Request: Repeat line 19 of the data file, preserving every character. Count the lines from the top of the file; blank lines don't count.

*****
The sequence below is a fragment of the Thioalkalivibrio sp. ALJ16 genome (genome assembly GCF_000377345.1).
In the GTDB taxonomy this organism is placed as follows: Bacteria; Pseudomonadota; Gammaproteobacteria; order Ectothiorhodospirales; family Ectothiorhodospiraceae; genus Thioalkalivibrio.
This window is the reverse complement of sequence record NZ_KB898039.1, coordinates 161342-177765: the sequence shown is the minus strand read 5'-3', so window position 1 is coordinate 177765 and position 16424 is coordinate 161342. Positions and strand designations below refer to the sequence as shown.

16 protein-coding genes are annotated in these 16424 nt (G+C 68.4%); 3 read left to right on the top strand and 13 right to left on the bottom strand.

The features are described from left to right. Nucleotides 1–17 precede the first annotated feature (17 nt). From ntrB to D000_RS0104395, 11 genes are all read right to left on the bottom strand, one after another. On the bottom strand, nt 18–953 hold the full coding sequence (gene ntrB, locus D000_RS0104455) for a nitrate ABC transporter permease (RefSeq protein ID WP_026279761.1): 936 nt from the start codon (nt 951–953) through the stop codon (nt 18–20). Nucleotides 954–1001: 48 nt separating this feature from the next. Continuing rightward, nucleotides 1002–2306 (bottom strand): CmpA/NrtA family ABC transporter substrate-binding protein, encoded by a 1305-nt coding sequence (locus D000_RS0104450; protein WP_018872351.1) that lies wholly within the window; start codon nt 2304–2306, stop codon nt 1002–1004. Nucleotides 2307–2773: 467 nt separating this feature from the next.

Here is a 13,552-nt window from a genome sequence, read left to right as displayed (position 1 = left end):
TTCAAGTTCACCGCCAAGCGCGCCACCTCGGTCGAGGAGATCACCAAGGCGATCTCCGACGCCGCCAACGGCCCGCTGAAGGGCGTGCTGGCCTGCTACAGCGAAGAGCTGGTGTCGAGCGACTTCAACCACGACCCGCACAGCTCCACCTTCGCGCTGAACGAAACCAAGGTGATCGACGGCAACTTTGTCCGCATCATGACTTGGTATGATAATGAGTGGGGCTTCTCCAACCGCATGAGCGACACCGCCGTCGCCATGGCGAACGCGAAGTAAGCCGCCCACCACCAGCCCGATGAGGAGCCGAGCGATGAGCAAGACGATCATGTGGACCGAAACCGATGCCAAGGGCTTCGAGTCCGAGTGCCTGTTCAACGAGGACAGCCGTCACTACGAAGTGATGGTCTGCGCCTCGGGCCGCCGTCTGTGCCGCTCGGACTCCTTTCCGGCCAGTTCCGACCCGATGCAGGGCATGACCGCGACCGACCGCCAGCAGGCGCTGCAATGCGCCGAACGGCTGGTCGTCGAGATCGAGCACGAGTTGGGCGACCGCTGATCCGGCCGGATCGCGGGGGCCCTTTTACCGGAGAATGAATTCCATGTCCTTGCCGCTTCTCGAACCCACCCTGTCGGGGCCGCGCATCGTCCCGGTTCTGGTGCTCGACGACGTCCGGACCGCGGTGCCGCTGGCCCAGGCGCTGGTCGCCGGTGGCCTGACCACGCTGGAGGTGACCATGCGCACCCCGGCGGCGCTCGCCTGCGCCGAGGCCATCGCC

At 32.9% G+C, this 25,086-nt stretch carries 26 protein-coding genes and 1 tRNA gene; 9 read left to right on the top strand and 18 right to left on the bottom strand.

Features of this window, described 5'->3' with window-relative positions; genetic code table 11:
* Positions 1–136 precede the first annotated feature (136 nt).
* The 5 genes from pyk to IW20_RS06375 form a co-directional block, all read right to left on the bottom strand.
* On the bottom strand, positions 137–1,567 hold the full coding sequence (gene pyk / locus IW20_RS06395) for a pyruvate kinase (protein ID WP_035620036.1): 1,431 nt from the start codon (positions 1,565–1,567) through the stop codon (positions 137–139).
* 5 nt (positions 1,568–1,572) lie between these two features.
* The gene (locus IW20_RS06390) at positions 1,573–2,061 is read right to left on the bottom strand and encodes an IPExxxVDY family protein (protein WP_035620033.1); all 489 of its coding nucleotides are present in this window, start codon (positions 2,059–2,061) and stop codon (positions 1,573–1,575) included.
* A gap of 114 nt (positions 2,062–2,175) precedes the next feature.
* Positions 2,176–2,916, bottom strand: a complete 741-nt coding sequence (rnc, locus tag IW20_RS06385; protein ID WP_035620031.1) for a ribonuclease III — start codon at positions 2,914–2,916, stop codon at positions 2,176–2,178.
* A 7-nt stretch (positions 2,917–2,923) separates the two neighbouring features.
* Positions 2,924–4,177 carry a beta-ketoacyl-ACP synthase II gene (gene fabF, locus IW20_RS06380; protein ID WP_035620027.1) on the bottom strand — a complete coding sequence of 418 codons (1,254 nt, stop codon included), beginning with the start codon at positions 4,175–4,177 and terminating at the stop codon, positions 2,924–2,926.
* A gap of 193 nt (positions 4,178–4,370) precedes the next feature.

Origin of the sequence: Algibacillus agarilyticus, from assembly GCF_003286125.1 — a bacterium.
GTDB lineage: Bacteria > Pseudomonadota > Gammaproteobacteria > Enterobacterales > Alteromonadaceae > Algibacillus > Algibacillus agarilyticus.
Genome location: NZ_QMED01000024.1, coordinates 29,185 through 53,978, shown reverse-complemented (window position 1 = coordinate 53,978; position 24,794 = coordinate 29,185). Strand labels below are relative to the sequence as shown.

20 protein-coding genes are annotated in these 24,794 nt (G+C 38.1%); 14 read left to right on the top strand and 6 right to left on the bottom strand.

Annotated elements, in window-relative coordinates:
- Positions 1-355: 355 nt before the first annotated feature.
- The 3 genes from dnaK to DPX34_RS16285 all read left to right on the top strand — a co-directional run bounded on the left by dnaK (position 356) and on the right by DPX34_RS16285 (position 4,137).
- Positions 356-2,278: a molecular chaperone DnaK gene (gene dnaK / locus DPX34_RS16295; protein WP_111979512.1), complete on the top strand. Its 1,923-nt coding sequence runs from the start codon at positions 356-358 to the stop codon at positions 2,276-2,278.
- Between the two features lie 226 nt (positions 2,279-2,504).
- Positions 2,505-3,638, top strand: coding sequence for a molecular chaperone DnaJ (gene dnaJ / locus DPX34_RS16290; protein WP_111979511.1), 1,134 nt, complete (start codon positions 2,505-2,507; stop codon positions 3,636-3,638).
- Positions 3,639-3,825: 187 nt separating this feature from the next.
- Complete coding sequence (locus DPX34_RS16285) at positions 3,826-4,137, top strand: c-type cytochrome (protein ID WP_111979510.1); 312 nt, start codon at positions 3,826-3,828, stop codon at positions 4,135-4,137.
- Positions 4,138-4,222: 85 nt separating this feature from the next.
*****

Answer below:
* A gap of 193 nt (positions 4,178–4,370) precedes the next feature.